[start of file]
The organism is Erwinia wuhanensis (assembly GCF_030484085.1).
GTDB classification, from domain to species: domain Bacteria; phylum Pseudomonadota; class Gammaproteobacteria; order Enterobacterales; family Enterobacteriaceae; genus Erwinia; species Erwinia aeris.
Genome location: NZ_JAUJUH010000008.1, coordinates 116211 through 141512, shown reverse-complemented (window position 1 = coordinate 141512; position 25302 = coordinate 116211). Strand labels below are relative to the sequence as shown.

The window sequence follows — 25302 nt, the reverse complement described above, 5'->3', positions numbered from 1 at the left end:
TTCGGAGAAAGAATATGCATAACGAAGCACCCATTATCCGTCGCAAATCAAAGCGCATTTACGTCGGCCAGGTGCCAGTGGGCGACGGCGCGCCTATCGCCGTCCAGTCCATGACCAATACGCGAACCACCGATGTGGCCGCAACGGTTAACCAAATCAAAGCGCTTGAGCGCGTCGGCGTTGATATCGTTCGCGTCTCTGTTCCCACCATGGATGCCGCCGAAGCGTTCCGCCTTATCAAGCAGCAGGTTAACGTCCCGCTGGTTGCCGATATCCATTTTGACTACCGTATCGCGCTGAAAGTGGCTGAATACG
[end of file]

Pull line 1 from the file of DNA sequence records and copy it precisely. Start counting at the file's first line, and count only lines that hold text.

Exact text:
The organism is Erwinia wuhanensis (assembly GCF_030484085.1).